More money, better education?

Published on May 11, 2013 in Editorials, Kevin King

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By Kevin King –
Managing Editor

There are very few things that most people will agree on these days. America finds itself in a partisan era where people are greatly divided on politics. One area however, that most tend to agree on, is that of substandard education. No one, outside from the disillusioned, will argue with the fact that our schools are producing the worst product it ever has. This is perhaps even an international truth, as Americans tend to score lower and lower compared with their globalized competition.

Where people differ on this subject is the solution to the problem. For liberal progressives, the answer is money. Their belief is that the shortfall in modern education is a dollar amount. It’s hard to tell if just one more dollar per student would mean the difference, but regardless, money is the answer.

The grievances are: teachers are under paid, facilities under funded, and students have to bring their own tissues. Yet every year for decades, more money is spent on education than the year before. It is estimated to cost around $9,000 per year for each student in public schools in North Carolina. A year of undergrad at UNC cost just $8340. This means you can get a year of higher education cheaper than you can teach a first grader basic math.

It is also often cited that North Carolina teachers are some of the lowest paid in the country. However, when the salary is adjusted for complete benefits, including teacher pensions, as well as the cost of living, NC teachers make more than the average teacher. The number is actually about $4,000 more per year than the average teacher, ranking 14th highest in the country.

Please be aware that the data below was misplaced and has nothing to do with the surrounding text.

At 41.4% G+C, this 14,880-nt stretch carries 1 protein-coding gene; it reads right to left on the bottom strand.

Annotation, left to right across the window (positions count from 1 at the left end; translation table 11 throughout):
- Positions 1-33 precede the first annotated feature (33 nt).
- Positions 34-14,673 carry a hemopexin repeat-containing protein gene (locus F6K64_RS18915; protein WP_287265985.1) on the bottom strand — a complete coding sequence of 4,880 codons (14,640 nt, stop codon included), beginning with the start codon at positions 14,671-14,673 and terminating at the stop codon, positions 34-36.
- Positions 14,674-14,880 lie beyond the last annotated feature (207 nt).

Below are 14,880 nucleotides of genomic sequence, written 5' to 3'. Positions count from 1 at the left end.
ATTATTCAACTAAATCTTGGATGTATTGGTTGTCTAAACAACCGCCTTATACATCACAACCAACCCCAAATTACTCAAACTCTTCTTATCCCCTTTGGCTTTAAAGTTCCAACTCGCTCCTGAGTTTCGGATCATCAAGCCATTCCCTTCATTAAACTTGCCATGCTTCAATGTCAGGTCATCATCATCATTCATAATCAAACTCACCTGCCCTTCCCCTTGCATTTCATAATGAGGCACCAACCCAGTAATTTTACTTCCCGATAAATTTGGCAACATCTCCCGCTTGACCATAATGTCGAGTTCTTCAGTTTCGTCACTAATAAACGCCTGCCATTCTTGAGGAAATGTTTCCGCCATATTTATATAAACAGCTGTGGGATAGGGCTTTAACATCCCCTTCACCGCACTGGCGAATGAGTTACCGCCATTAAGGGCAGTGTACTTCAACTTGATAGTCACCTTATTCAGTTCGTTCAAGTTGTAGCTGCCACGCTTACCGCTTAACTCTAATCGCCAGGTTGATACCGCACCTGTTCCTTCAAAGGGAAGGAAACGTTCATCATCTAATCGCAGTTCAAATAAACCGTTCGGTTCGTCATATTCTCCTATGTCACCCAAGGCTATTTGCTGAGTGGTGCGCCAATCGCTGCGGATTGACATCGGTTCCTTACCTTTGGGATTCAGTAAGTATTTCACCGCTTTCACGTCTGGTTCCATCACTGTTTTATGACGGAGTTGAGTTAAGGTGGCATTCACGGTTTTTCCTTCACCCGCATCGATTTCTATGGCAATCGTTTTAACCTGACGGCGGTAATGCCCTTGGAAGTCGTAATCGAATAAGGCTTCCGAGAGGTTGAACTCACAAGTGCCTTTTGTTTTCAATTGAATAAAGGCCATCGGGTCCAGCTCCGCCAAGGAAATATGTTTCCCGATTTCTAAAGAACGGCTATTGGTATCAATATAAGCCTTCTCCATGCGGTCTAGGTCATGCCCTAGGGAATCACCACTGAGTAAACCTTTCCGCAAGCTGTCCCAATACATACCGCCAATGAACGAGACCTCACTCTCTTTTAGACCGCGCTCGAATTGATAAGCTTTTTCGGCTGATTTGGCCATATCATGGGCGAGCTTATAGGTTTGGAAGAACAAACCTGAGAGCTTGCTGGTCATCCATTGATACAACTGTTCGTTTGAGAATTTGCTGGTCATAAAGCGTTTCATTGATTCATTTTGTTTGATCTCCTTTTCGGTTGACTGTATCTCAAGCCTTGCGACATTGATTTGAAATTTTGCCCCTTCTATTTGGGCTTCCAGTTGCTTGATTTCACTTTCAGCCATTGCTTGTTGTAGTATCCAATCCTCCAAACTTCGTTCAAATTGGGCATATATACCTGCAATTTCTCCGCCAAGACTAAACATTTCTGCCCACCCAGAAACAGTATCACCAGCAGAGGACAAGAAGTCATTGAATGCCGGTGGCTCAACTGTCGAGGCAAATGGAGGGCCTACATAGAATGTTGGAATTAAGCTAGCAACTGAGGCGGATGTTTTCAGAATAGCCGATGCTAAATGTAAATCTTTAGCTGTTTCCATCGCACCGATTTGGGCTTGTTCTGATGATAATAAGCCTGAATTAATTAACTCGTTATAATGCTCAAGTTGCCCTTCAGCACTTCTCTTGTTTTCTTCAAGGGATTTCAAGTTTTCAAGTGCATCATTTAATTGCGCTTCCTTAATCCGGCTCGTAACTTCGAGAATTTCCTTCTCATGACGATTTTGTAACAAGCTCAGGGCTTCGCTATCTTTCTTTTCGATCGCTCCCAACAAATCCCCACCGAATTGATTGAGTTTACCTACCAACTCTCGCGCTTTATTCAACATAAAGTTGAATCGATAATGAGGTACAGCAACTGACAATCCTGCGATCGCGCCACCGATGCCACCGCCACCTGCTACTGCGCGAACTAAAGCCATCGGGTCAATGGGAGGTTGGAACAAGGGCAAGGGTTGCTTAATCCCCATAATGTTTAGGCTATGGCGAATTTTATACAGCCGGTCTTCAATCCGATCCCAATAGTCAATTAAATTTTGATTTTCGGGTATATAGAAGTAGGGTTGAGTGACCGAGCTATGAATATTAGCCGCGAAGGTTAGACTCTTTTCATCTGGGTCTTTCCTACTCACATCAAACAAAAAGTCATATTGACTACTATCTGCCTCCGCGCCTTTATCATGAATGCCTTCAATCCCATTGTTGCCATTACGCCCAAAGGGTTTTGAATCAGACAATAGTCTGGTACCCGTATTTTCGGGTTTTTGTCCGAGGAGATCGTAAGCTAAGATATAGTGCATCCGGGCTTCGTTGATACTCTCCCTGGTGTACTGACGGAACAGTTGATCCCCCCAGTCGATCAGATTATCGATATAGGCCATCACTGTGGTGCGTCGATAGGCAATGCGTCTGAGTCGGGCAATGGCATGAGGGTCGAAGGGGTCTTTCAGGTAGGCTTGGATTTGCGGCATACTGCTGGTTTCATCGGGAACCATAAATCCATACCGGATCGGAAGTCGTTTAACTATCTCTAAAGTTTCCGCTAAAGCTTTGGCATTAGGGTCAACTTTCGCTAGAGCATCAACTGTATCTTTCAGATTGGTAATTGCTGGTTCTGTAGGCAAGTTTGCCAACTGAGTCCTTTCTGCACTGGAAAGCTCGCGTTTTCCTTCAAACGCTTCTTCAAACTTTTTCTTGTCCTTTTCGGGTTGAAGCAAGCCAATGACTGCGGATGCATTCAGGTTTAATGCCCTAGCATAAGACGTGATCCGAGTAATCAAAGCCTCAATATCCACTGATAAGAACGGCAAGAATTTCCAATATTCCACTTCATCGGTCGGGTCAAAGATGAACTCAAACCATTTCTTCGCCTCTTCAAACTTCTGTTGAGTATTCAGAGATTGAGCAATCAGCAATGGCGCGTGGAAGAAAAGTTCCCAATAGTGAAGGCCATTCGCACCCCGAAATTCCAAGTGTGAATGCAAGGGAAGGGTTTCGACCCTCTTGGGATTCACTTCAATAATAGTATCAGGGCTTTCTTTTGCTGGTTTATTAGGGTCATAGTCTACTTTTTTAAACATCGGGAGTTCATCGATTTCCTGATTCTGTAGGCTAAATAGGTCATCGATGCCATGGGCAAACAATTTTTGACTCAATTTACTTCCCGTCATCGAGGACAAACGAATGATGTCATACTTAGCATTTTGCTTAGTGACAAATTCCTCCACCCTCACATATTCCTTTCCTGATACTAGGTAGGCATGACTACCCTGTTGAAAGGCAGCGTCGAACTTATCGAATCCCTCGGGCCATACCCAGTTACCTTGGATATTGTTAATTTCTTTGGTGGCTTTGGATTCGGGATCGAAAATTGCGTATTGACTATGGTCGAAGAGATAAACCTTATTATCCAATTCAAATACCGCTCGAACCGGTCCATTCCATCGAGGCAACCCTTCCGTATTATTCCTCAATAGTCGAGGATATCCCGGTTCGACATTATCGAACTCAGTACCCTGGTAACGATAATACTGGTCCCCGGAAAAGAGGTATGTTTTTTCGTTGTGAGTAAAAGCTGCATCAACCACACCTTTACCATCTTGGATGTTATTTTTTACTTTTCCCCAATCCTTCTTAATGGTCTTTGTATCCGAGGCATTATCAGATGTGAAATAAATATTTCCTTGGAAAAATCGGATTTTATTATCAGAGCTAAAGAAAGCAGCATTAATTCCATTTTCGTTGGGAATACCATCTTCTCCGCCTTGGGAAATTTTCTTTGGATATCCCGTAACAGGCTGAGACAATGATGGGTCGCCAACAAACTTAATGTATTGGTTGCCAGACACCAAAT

Those wanting higher pay for teachers might want to look at those in administrative positions. Vice Principals are making about four-times what a teacher makes. This gives the incentive for those wishing to make money to leave the classroom. The best teachers stop teaching to make more money. When there is a teacher hiring freeze, remember that letting one administrator go could hire three or four more teachers for that school.

Then there is the staff in general. A report in 2009 showed that North Carolina was adding staff at a faster rate than enrollment growth. From 2000 to 2008, enrollment increased 13 percent while staff additions grew by 18 percent. This personnel includes: administrative, non-instructional, and instructional support positions. From 2003 to 2006, the pupil to staff ratio went from 8:1 to 7:1. As a comparison, in 1950, 73.6 percent of a school’s staff were teachers, while in 2006 it was just 68.1 percent.

To give some dollar perspective on things, in 2008 83 percent of North Carolina’s education budget went directly to salaries and benefits. It’s no wonder that students have to bring their own tissues. Only 17 percent of the NC education budget goes to classroom supplies, materials, etc. The cost of education is simply to run the process, exclusive of results.

Is money then really the issue? Or is the bloated nature of a public education system to blame? Over $9 billion was spent in 2008 to pay for a 7:1 pupil/staff ratio. Earlier the cost for attendance to UNC was cited, but it is much more expensive than other state universities. UNC-Asheville’s tuition and fees is just $3,473 per year. Perhaps we should pull the students from public education and send them all to four-year universities. It would be considerably cheaper, saving more than $5,000 per student.

Next week we will take a look at many other options to the education problem.

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